Ratatouille et Rosé
I’ve mentioned my love for everything French before. I may be Norwegian by birth, but somewhere in my long line of Viking ancestors (son 2 is immensely proud of that fact) there must have been a Mediterranean. When I’m lucky enough to spend some time in France, I feel at home. But since that rarely happens, I must resort to other means and cooking and eating French food is thus the next best thing. French wine works too!
When our Wineclub decided on exploring rosé wines I knew exactly what to bring — and what to pair it with. A Provence rosé and ratatouille. Best friends. Match made in heaven.
Here’s my version of ratatouille, based on various recipes I’ve tried over the years. This is the kind of dish that changes slightly every time you make it. A dash of more herbs here, an extra zucchini there.
Luckily herbs grow without too much care, thyme seems to be able to withstand a lot and we’re grateful for that, as it also goes with so many dishes (even dessert).
Eggplants are full of moisture, so salting and letting them sweat a bit makes for a more concentrated flavour.
Takes a few pots and pans, but the result is worth it.
My work is done, now it’s up to time.
A selection of French rosé wine. All delicious, yet different.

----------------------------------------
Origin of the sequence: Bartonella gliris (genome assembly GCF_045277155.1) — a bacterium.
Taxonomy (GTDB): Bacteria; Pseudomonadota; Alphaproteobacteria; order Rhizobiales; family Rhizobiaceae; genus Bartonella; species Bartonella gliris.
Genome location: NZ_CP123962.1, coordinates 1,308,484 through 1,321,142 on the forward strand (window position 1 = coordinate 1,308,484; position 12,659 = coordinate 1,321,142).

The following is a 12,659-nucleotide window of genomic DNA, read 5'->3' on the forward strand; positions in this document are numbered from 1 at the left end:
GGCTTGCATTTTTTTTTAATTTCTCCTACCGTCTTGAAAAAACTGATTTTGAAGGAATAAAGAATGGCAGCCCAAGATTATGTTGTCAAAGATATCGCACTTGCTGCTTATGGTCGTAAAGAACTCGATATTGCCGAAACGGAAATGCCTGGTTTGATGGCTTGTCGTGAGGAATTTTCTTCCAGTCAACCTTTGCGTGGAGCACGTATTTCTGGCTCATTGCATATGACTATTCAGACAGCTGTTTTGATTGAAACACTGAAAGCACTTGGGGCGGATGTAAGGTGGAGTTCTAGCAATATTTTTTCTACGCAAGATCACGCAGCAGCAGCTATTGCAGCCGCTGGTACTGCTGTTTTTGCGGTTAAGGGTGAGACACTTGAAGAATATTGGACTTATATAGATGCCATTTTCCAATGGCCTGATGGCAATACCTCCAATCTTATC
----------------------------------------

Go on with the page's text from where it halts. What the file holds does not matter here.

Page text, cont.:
- 2 large eggplants, sliced
- olive oil
- lemon thyme
- 2 onions, halved, sliced
- 4 garlic cloves, chopped
- 3 bell peppers, cored, halved, sliced
- 4 large heirloom tomatoes, quartered, sliced
- 4 medium zucchini, sliced
- Kosher salt and freshly ground pepper
Layer the eggplant slices with salt in a colander, cover with something heavy and let drain.
Heat the oven to 450F.
Heat the olive oil in a large casserole over medium heat, sprinkle in the chopped thyme. Sauté onions and garlic for about 5 minutes, then add the bell peppers.
Meanwhile, pat the eggplant slices dry with a paper towel and spread out on a baking sheet covered in parchment and drizzled with olive oil. Add some olive oil on top as well as salt and pepper, roast in oven until golden, turning a few times.
Add the tomatoes and bay leaf to the onions and peppers, season with salt, and let simmer.
In a separate pan, heat olive oil and savory, add the sliced zucchini, salt and pepper, and sauté over medium-high heat.
Add the roasted eggplant and the golden zucchini to the casserole, stir and season to taste, then let simmer for about half an hour.
You can serve this as is, piping hot, lukewarm, and even cold. The flavours do develop with time, so if you can wait a day, even better.
So pour yourself a nice glass of chilled rosé and go to France in a meal!